You don’t normally find celebrity gossip at Get Rich Slowly, and for good reason: I’m completely out of touch with pop culture. (Plus there’s the fact that this is a personal finance blog, I guess.) But the January death of 28-year-old actor Heath Ledger highlights the need for even young adults to consider basic estate planning. According to The New York Times:
Heath Ledger’s will left nothing to his former girlfriend and their 2-year-old daughter because it was filed in Australia in 2003 and never updated after they became part of his life, The Associated Press reported. A copy of the will, filed in Manhattan Surrogate’s Court, shows that Mr. Ledger, a native of Australia, left everything to his parents and three sisters
Ledger’s family has indicated that they will make certain to provide for his former girlfriend, Michelle Williams, and their daughter, Matilda Rose. But it might not have ended like this. The Ledgers are under no legal obligation to do anything with the money other than keep it.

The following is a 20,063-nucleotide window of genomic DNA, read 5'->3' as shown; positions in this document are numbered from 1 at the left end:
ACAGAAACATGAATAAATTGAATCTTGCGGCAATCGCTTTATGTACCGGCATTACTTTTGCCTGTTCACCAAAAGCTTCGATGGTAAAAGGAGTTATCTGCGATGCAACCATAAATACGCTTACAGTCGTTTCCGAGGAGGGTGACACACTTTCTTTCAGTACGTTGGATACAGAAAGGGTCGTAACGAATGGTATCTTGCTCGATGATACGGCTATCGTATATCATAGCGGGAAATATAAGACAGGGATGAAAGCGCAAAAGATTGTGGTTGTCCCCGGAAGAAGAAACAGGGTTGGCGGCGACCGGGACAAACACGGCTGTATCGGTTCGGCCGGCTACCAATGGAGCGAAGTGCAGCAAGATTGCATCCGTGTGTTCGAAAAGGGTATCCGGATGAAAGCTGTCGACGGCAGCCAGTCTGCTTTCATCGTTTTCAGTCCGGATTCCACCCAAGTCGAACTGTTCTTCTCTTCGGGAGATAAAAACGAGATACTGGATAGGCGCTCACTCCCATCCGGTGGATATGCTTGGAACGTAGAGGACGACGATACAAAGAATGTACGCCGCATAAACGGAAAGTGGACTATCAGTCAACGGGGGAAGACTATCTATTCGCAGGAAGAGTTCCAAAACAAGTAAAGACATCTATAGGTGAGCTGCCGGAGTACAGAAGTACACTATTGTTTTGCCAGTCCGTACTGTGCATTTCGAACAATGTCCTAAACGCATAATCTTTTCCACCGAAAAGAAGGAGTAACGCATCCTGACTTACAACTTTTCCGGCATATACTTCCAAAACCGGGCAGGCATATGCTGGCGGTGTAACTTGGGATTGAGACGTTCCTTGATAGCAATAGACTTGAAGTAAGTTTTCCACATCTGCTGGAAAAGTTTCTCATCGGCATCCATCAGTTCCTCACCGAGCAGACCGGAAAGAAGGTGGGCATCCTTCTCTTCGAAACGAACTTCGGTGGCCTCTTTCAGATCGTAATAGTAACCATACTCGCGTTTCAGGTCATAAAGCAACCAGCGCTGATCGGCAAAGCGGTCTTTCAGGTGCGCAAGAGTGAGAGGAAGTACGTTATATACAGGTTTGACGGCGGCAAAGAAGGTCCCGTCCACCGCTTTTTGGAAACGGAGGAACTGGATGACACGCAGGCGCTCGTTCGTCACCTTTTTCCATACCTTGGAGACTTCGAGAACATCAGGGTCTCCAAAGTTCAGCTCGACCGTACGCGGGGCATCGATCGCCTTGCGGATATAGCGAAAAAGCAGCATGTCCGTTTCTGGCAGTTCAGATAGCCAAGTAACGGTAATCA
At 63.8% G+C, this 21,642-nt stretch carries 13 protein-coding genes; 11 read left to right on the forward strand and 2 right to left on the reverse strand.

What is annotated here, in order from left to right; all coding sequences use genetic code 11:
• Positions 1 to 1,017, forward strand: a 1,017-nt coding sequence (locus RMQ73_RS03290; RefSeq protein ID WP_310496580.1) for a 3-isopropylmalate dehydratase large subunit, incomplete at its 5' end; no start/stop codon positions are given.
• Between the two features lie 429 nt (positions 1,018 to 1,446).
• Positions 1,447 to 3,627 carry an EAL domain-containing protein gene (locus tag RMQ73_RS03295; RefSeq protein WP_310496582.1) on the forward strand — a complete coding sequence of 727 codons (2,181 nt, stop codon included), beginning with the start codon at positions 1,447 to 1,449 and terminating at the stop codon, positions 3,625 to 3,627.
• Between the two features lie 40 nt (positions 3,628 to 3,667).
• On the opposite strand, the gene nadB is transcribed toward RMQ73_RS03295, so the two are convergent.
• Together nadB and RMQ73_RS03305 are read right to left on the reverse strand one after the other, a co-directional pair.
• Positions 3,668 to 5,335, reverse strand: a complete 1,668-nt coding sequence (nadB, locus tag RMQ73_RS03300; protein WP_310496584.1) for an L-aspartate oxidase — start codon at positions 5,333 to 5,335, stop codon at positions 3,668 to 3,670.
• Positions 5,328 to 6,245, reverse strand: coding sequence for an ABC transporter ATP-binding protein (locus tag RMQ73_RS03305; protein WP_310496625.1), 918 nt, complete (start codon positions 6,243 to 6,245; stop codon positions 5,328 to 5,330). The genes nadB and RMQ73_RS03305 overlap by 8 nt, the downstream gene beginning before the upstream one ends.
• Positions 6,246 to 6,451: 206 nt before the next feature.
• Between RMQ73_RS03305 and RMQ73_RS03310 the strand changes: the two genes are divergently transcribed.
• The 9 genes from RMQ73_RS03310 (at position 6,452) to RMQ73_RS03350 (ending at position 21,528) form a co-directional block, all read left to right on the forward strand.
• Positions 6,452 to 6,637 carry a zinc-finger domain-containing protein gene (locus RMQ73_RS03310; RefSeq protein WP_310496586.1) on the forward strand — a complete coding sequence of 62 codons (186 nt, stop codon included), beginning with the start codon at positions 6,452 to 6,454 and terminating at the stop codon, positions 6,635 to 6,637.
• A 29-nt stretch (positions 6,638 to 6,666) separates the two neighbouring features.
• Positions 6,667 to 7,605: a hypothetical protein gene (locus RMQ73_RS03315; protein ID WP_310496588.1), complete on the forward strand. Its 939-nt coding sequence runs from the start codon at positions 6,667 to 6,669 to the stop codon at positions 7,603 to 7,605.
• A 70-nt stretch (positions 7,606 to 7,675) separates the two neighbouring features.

Wills are not just for senior citizens. “The importance of an up-to-date will cannot be overstated,” writes David Chilton in The Wealthy Barber. Wills give clear, legal instructions regarding your intentions. Verbally expressing your wishes isn’t enough. A will is crucial even for those with modest assets.
I normally mention wills and estate planning only once a year — on Halloween.
- In 2006 I shared a brief guide to creating will.
- Last fall I gave a brief overview of estate planning software.
Ledger’s untimely death provides a sober reminder that proper estate planning is an important part of everybody’s personal finances.
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